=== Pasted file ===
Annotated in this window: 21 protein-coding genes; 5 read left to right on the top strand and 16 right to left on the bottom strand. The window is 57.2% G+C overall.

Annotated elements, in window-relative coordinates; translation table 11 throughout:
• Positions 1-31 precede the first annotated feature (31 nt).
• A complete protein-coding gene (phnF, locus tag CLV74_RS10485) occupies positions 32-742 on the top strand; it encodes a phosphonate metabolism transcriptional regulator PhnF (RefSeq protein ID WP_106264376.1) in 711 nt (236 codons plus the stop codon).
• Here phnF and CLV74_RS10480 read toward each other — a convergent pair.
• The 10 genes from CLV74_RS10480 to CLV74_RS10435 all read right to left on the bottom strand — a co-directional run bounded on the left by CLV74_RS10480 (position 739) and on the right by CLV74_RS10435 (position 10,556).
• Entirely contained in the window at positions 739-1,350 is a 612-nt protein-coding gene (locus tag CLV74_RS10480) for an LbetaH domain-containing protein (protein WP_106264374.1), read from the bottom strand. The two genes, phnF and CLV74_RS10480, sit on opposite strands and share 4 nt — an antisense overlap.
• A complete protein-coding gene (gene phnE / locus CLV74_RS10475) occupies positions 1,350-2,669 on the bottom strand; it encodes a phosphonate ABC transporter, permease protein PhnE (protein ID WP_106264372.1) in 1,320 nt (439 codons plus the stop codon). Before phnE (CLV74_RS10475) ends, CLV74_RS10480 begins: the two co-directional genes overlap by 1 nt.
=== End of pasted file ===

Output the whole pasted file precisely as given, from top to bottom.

Annotated in this window: 21 protein-coding genes; 5 read left to right on the top strand and 16 right to left on the bottom strand. The window is 57.2% G+C overall.

Annotated elements, in window-relative coordinates; translation table 11 throughout:
• Positions 1-31 precede the first annotated feature (31 nt).
• A complete protein-coding gene (phnF, locus tag CLV74_RS10485) occupies positions 32-742 on the top strand; it encodes a phosphonate metabolism transcriptional regulator PhnF (RefSeq protein ID WP_106264376.1) in 711 nt (236 codons plus the stop codon).
• Here phnF and CLV74_RS10480 read toward each other — a convergent pair.
• The 10 genes from CLV74_RS10480 to CLV74_RS10435 all read right to left on the bottom strand — a co-directional run bounded on the left by CLV74_RS10480 (position 739) and on the right by CLV74_RS10435 (position 10,556).
• Entirely contained in the window at positions 739-1,350 is a 612-nt protein-coding gene (locus tag CLV74_RS10480) for an LbetaH domain-containing protein (protein WP_106264374.1), read from the bottom strand. The two genes, phnF and CLV74_RS10480, sit on opposite strands and share 4 nt — an antisense overlap.
• A complete protein-coding gene (gene phnE / locus CLV74_RS10475) occupies positions 1,350-2,669 on the bottom strand; it encodes a phosphonate ABC transporter, permease protein PhnE (protein ID WP_106264372.1) in 1,320 nt (439 codons plus the stop codon). Before phnE (CLV74_RS10475) ends, CLV74_RS10480 begins: the two co-directional genes overlap by 1 nt.